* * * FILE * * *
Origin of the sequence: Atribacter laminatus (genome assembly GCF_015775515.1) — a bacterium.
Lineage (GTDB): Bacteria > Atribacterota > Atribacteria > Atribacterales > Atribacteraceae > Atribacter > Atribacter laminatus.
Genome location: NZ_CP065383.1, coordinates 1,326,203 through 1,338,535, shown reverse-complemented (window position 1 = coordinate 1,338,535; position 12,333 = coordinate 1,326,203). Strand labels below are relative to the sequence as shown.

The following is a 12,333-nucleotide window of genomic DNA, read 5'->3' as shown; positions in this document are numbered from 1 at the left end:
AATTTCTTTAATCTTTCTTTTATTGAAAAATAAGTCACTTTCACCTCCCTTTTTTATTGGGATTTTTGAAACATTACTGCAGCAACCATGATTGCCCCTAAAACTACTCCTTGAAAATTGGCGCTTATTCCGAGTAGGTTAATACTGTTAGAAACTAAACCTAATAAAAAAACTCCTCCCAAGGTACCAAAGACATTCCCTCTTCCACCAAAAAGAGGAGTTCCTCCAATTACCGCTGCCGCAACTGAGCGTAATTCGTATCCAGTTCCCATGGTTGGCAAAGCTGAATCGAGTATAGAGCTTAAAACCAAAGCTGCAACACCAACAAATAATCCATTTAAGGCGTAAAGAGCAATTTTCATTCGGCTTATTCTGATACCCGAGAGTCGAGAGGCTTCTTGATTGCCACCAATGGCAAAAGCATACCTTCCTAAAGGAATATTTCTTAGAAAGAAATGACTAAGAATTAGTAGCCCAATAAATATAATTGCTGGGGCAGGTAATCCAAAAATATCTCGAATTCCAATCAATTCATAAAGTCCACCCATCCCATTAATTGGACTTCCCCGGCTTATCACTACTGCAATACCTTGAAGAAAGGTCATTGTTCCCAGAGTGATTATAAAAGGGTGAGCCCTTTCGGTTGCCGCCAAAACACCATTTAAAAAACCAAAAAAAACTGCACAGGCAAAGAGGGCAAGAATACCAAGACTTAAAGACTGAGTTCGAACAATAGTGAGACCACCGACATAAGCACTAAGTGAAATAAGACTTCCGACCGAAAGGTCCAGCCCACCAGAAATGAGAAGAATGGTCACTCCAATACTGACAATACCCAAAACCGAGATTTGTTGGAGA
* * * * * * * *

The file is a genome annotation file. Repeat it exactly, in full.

Origin of the sequence: Atribacter laminatus (genome assembly GCF_015775515.1) — a bacterium.
Lineage (GTDB): Bacteria > Atribacterota > Atribacteria > Atribacterales > Atribacteraceae > Atribacter > Atribacter laminatus.
Genome location: NZ_CP065383.1, coordinates 1,326,203 through 1,338,535, shown reverse-complemented (window position 1 = coordinate 1,338,535; position 12,333 = coordinate 1,326,203). Strand labels below are relative to the sequence as shown.

The following is a 12,333-nucleotide window of genomic DNA, read 5'->3' as shown; positions in this document are numbered from 1 at the left end:
AATTTCTTTAATCTTTCTTTTATTGAAAAATAAGTCACTTTCACCTCCCTTTTTTATTGGGATTTTTGAAACATTACTGCAGCAACCATGATTGCCCCTAAAACTACTCCTTGAAAATTGGCGCTTATTCCGAGTAGGTTAATACTGTTAGAAACTAAACCTAATAAAAAAACTCCTCCCAAGGTACCAAAGACATTCCCTCTTCCACCAAAAAGAGGAGTTCCTCCAATTACCGCTGCCGCAACTGAGCGTAATTCGTATCCAGTTCCCATGGTTGGCAAAGCTGAATCGAGTATAGAGCTTAAAACCAAAGCTGCAACACCAACAAATAATCCATTTAAGGCGTAAAGAGCAATTTTCATTCGGCTTATTCTGATACCCGAGAGTCGAGAGGCTTCTTGATTGCCACCAATGGCAAAAGCATACCTTCCTAAAGGAATATTTCTTAGAAAGAAATGACTAAGAATTAGTAGCCCAATAAATATAATTGCTGGGGCAGGTAATCCAAAAATATCTCGAATTCCAATCAATTCATAAAGTCCACCCATCCCATTAATTGGACTTCCCCGGCTTATCACTACTGCAATACCTTGAAGAAAGGTCATTGTTCCCAGAGTGATTATAAAAGGGTGAGCCCTTTCGGTTGCCGCCAAAACACCATTTAAAAAACCAAAAAAAACTGCACAGGCAAAGAGGGCAAGAATACCAAGACTTAAAGACTGAGTTCGAACAATAGTGAGACCACCGACATAAGCACTAAGTGAAATAAGACTTCCGACCGAAAGGTCCAGCCCACCAGAAATGAGAAGAATGGTCACTCCAATACTGACAATACCCAAAACCGAGATTTGTTGGAGA